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Case management and estate planning might seem unconnected at first glance. However, they are vitally important services for older adults and their families as they navigate the aging landscape. We will look at each of their roles and how they partner with home care agencies to provide the safest, most affordable care for families.

What is a Case Manager, and What do They do?

Case managers are a vital part of any treatment team in a hospital, rehab, or nursing home setting. Case managers might be social workers, RN’s, or have a certification in case management. Case managers usually have a bachelor’s degree in a related field such as psychology, sociology, or criminal justice. These are some of the essential functions that case managers perform.

  • Assessment of Patient/Family Needs and Goals

    When a patient is hospitalized or transitioned to a rehabilitation center, the first step for a case manager is to complete an assessment of medical and family history, needs, patient strengths, and care plan goals.

    The case manager asks questions about the home environment and the possibility that going home is appropriate. They will ask questions about the accessibility features of the home, current caregiving situation, and support services that are already in place.

  • Assist with Connecting Patients and Clients to Home Care Services

    As a patient is getting ready for discharge from a treatment health center, they may need help with activities of daily living such as bathing, dressing, cooking, and transportation. A case manager makes recommendations for home care agencies such as Home Care Assistance to fill those needs. Case managers also arrange for medical home health services paid for by Medicare or private insurance.

    If a patient is about to be discharged from a hospital setting to skilled nursing rehab, the case manager will coordinate that discharge and recommend the most appropriate environment for recovery.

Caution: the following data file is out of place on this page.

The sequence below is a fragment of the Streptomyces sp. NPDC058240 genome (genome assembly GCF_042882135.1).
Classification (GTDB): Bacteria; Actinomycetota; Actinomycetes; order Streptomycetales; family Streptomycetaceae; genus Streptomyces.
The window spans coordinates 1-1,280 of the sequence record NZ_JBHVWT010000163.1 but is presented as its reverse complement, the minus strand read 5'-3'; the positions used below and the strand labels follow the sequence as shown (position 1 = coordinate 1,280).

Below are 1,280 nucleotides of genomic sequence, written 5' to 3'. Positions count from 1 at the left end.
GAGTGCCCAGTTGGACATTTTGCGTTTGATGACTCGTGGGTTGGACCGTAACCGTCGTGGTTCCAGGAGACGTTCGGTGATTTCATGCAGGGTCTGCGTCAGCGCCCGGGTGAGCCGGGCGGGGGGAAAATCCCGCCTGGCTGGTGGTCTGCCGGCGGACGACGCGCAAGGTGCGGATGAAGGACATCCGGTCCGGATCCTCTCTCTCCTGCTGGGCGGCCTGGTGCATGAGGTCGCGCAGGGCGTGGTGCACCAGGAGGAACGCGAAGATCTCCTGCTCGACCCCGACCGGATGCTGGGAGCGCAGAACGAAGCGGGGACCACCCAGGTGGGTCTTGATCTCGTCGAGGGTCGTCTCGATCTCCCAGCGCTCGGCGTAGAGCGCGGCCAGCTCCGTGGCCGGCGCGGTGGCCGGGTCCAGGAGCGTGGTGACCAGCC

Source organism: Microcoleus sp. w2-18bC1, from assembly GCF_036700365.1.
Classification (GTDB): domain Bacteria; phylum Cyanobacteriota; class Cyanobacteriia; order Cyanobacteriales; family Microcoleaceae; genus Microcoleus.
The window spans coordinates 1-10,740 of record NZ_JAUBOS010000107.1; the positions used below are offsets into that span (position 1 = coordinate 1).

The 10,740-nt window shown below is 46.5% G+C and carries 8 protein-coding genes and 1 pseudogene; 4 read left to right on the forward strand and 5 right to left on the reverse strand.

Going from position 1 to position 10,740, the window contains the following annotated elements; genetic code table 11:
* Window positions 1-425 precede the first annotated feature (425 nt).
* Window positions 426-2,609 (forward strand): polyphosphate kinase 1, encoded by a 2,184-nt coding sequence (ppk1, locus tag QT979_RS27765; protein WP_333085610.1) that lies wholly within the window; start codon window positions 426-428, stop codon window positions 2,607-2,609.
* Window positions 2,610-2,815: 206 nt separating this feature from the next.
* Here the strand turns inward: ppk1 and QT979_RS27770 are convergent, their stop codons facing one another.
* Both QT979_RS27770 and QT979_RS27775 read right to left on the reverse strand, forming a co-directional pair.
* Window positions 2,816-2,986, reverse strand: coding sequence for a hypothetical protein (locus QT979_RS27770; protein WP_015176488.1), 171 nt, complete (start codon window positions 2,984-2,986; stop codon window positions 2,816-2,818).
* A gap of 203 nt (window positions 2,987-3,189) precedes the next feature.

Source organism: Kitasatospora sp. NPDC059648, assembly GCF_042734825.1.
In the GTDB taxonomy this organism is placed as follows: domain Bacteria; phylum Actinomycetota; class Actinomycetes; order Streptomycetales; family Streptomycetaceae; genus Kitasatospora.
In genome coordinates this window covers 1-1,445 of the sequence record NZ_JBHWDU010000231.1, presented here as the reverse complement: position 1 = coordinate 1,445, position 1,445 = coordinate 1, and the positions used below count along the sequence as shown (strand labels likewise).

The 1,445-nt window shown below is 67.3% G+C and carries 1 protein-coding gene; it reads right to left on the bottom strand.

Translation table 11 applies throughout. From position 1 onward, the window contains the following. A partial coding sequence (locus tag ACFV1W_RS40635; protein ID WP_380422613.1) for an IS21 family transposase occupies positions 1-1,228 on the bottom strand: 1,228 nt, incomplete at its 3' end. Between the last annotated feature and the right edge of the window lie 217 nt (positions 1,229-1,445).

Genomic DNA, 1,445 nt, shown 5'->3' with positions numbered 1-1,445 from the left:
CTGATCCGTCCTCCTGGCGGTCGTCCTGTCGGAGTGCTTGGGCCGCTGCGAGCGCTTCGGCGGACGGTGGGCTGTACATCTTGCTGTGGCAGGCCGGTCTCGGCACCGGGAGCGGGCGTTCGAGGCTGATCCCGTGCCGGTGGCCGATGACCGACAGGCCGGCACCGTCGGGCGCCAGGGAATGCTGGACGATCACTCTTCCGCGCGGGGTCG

• Address Financial Concerns

    Case managers are not financial planners and are not licensed nor authorized to make financial recommendations. They do, however, help families access private and public programs for financial assistance. Case managers are experts in local support care resources for older adults.

  • Promotes Client Self Determination

    In the chaotic and confusing environment of healthcare, the patient often gets left out of the discussion and decision-making process. A case manager advocates for and promotes the goals of the patient.

A case manager is the hub of the wheel of care. They communicate with the treatment team and family to ensure the best and most affordable care.

What is an Estate Planner, and What do they do?

Estate planning is a critical part of any long term care plan. Many people mistakenly think that that you have to have substantial assets to benefit from estate planning. Also, people confuse financial planning and estate planning. Estate planners are attorneys, and many have specialized certifications in estate planning. Let’s look at the differences between the two.

Financial Planning

  • Financial planners assess a person’s current financial goals, including the review of investment accounts and business investments.
  • They assess the client's overall financial health. A financial planner helps clarify existing options and recommends products, investments, or other strategies to help someone achieve their financial goals.
  • Financial planners determine long-range care planning goals and assure that funds will support those goals. They also recommend investments consistent with client goals.

Estate Planning

  • Estate planners ensure that assets are protected in case of incapacity and ensure proper distribution of assets upon death. As part of this planning, they look to potential long term care needs and make sure that funds are available to pay for private duty care or other institutional care.
  • Estate planners prepare health care and financial power of attorney documents. These documents can be arranged to give immediate authority to a family member, or only in the event of incapacity.
  • Estate planners help families decide on who will assume guardianship if someone becomes incapacitated.
  • Estate planners are familiar with state and federal tax laws and how to minimize tax consequences.
  • Estate planners can set up trusts if the size of the estate warrants it.

The importance of having estate planning documents in place cannot be overstated. Without healthcare and financial authority, families often end up paying far more than they would have otherwise. Moreover, during times of a healthcare crisis, someone needs to advocate for and get healthcare information on behalf of a loved one.

Case Management and Estate Planning: A Team Approach to Care Planning

Case management and estate planning are two essential components of any long-range planning effort. By having a financial and estate plan in place before someone needs care, families will have the confidence to guide decisions. Working with a case manager is easier when you know what your options are and the costs associated with those options.


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